Felix Baumgartner: Space Jump Was My Last Stunt, 'It's Hard Work '

The first man to ever break the speed of sound during a free fall has announced that he is hanging up his parachute.

Felix Baumgartner has admitted that making a 128,100 foot jump was not the most entertaining thing that he has ever done. When asked during an interview on the "Today Show" whether or not he enjoyed his free fall, Baumgartner responded by saying, "Actually, no."

"This is hard work," the seasoned skydiver said, recounting his five years of training that led up to one monumental day. Oct. 14, Baumgartner, 43, took the plummet travelling at 833.9 miles per hour. His only mission was to survive, which meant preventing himself from passing out.

"When you spin so violent, what we call the rapid onset, all your blood goes into your brain and there's a lot of pressure,'' Baumgartner said. "I had to maintain consciousness because I needed to stop this spin, and I did. I had to use all of my skydiving skills to perform well in those four minutes and twenty seconds.''

The impressive feat was a daring task to take on because according to Baumgartner, there was no way to predict or practice how his body would react to such a spin.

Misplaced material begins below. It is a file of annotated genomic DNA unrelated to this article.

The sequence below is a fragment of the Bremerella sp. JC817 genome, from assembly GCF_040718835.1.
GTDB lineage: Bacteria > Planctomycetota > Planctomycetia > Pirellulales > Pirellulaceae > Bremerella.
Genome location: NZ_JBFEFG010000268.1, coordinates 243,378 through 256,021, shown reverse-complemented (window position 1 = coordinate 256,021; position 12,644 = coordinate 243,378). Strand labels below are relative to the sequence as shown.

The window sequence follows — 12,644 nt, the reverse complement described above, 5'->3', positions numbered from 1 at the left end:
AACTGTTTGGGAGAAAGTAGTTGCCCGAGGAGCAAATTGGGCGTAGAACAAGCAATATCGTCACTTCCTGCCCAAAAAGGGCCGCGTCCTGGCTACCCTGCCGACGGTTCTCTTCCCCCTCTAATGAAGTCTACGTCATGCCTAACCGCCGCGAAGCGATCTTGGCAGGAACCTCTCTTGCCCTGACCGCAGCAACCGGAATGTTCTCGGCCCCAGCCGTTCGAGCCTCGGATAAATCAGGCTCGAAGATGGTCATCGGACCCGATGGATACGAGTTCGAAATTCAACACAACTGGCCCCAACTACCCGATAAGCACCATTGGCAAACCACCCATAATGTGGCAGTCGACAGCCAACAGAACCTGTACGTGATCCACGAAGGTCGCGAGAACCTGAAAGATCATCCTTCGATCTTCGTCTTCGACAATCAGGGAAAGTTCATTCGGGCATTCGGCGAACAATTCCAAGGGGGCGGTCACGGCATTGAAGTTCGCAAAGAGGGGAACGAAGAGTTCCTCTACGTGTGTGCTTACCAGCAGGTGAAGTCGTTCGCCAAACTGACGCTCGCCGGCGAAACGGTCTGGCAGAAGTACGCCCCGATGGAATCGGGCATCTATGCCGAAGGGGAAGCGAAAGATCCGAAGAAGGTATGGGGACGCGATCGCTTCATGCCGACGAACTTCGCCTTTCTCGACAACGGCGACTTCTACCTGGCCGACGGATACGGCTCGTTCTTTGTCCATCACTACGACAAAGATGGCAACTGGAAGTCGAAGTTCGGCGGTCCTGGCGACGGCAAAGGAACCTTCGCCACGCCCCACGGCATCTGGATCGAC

"The problem is you have to find a solution for how to stop the spin because you cannot practice for supersonic speed,'' he said. "You either go for it or you don't.''

While the training wasn't the most fun, however, Baumgartner admitted that he was allowed a one-of-a-kind view.

"I had an incredible view when I standing on top of the world, but at the same time you realize everything around is hostile. I thought, 'I had the privilege to stand here and nobody else was there before,'" he said.

But after successfully breaking the record and achieving his goal, Baumgartner is done with performing stunts.

"I am officially retired from the daredevil business,'' he told Savannah Guthrie Monday. "I did it all. I had enough. It's time to move on."